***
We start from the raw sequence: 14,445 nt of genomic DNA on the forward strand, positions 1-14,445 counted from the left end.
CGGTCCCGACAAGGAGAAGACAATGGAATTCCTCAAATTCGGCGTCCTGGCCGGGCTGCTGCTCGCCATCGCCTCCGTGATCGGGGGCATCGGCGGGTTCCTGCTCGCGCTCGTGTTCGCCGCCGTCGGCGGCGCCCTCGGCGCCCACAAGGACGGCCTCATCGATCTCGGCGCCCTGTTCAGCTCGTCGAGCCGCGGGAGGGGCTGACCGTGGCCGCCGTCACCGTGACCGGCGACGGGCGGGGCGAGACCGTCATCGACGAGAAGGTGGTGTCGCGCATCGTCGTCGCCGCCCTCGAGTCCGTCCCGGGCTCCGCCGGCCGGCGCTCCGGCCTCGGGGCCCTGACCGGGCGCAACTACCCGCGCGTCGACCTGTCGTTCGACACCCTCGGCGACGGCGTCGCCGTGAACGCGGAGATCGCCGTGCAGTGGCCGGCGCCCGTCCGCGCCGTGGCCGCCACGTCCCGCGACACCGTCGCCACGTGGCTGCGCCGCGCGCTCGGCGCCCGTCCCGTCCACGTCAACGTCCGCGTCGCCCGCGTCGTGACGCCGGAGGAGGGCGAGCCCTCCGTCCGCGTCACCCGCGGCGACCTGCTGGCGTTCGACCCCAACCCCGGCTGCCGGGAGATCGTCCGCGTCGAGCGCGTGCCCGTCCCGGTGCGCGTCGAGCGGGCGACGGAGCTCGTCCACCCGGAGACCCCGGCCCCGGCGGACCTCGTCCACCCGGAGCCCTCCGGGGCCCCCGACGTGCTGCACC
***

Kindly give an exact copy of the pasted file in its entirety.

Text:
We start from the raw sequence: 14,445 nt of genomic DNA on the forward strand, positions 1-14,445 counted from the left end.
CGGTCCCGACAAGGAGAAGACAATGGAATTCCTCAAATTCGGCGTCCTGGCCGGGCTGCTGCTCGCCATCGCCTCCGTGATCGGGGGCATCGGCGGGTTCCTGCTCGCGCTCGTGTTCGCCGCCGTCGGCGGCGCCCTCGGCGCCCACAAGGACGGCCTCATCGATCTCGGCGCCCTGTTCAGCTCGTCGAGCCGCGGGAGGGGCTGACCGTGGCCGCCGTCACCGTGACCGGCGACGGGCGGGGCGAGACCGTCATCGACGAGAAGGTGGTGTCGCGCATCGTCGTCGCCGCCCTCGAGTCCGTCCCGGGCTCCGCCGGCCGGCGCTCCGGCCTCGGGGCCCTGACCGGGCGCAACTACCCGCGCGTCGACCTGTCGTTCGACACCCTCGGCGACGGCGTCGCCGTGAACGCGGAGATCGCCGTGCAGTGGCCGGCGCCCGTCCGCGCCGTGGCCGCCACGTCCCGCGACACCGTCGCCACGTGGCTGCGCCGCGCGCTCGGCGCCCGTCCCGTCCACGTCAACGTCCGCGTCGCCCGCGTCGTGACGCCGGAGGAGGGCGAGCCCTCCGTCCGCGTCACCCGCGGCGACCTGCTGGCGTTCGACCCCAACCCCGGCTGCCGGGAGATCGTCCGCGTCGAGCGCGTGCCCGTCCCGGTGCGCGTCGAGCGGGCGACGGAGCTCGTCCACCCGGAGACCCCGGCCCCGGCGGACCTCGTCCACCCGGAGCCCTCCGGGGCCCCCGACGTGCTGCACC